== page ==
I am a goal setting type person. I make plans to reach certain number of sheep, when to do specific tasks and for family functions. Labor Day weekend I planned on getting ahead on my sheep schedule as I am going to be busy with family during September and October. My daughter is pregnant with triplets and scheduled to deliver on September 14. I planned on being there to assist her family with the new arrivals and the household.
Labor Day weekend I planned on checking FAMACHA scores on all my sheep and deworming. While doing the deworming, I was going to give all the sheep a toe trim. I have two young rams I needed to dehorn and clip, to have ready to sell October 1 at a replacement sale. I initiated the plan on Friday, when a phone call came.
My daughter called to inform me she was on her way to the hospital. I was needed to meet them there and pick up my granddaughter. I dropped everything and headed to the hospital. The plans for the weekend were changed.
We make plans and try to follow the plan, then something happens or while we are working on the plan, something else needs to be done more urgently. That does not mean we make bad plans, or that plans are bad. Plans help us to achieve our goals with our sheep farms and our lives.
My sheep plans are on hold until after the triplets are born. Currently, I am at my daughter’s home caring for my granddaughter. My granddaughter has school she needs to keep attending, and other activities. Her schedule needs to stay the same and be consistent while her mother is in the hospital. This time will help her to transition to be a big sister to triplets. When the triplets do arrive, there will be a lot of changes for the family.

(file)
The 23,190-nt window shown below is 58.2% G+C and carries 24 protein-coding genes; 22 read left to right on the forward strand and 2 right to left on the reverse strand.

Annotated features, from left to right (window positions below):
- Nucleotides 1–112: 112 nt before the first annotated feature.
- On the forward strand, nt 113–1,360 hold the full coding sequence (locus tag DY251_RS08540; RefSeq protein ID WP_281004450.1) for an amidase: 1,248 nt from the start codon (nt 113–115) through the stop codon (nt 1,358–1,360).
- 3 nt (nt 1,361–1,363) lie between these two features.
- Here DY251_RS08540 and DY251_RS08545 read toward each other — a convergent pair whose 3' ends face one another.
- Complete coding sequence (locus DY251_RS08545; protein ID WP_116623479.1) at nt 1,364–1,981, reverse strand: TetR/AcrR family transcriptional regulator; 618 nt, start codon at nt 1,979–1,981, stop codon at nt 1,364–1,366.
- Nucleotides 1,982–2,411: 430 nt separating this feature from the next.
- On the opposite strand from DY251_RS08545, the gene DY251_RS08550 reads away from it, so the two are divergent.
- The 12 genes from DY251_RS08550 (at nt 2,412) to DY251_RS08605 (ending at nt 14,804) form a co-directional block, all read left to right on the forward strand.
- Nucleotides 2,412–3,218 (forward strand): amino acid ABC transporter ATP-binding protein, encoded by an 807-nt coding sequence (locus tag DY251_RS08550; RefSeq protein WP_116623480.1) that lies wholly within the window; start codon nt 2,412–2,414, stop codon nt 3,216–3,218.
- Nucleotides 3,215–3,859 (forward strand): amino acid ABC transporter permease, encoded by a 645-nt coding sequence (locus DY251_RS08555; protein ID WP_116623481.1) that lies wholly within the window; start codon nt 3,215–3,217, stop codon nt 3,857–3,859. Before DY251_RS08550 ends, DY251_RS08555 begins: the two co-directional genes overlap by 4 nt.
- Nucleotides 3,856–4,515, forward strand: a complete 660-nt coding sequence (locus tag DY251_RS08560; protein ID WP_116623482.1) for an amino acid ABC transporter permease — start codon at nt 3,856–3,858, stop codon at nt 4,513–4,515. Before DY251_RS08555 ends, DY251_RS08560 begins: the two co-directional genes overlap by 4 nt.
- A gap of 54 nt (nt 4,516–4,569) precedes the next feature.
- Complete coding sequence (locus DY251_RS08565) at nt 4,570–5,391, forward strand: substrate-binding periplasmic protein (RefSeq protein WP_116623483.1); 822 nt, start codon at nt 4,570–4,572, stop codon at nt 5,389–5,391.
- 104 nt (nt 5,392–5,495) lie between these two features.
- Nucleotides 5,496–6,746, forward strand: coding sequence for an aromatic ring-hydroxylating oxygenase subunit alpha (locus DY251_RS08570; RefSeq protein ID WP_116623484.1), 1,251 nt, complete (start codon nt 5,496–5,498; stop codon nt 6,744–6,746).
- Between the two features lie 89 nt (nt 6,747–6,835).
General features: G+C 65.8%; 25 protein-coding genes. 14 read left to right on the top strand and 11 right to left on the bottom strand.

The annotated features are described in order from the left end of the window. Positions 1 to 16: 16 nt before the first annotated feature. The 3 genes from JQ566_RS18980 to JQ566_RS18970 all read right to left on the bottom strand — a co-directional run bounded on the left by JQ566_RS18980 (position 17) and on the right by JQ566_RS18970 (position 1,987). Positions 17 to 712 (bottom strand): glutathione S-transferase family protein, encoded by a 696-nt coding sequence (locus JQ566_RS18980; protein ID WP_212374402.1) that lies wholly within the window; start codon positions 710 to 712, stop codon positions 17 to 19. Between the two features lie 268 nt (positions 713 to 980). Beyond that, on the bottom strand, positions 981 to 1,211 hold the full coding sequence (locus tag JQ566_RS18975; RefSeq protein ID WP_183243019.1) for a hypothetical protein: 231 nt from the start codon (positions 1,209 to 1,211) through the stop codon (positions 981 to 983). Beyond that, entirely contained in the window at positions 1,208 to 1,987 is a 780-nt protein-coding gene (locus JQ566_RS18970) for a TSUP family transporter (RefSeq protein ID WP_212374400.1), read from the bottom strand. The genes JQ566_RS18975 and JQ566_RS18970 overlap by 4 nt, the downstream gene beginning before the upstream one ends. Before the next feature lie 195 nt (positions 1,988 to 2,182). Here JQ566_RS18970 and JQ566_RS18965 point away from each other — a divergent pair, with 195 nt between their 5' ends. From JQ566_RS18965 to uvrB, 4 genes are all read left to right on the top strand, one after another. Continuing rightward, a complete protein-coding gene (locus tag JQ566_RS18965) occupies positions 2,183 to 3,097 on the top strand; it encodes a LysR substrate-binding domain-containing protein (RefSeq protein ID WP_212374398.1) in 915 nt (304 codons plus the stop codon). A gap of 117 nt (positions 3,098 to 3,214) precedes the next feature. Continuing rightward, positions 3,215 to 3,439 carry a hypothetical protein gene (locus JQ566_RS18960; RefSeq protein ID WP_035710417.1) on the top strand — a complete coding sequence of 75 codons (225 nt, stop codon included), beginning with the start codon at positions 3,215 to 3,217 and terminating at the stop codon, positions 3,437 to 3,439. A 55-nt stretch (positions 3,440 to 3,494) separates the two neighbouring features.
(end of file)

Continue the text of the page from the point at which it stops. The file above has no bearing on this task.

Will my sheep suffer from me not completing the tasked scheduled for this past Labor Day weekend? No, as I have cared for their needs during the year. A month longer on being dewormed and hoof trimming will not cause problems for my sheep. The previous planning during the year and scheduling the tasks necessary to keep my sheep healthy allows for the late scheduling of the tasks I was planning on doing this weekend.
Planning and scheduling the care of our sheep assists the sheep farmer in having a happy and healthy flock. It also allows for those unplanned events in life to happen, and the sheep not suffer due to a slight change.
In November, I start carrying forward to the new year the schedule of breeding, lambing, deworming checks and hoof trimmings. I keep the schedule rotating as the year moves forward. Scheduling all the sheep tasks makes it easier to not miss a task. It also helps when I am scheduling time with family and holidays. I can plan ahead to have tasks completed before Christmas, or when family arrives, never allowing my sheep to suffer as the sheep are receiving the proper care through out the year. Perhaps a deworming and hoof trim are a little earlier than scheduled, but the task is done and the sheep are healthy. Happy, healthy sheep equals a profit for the sheep farmer.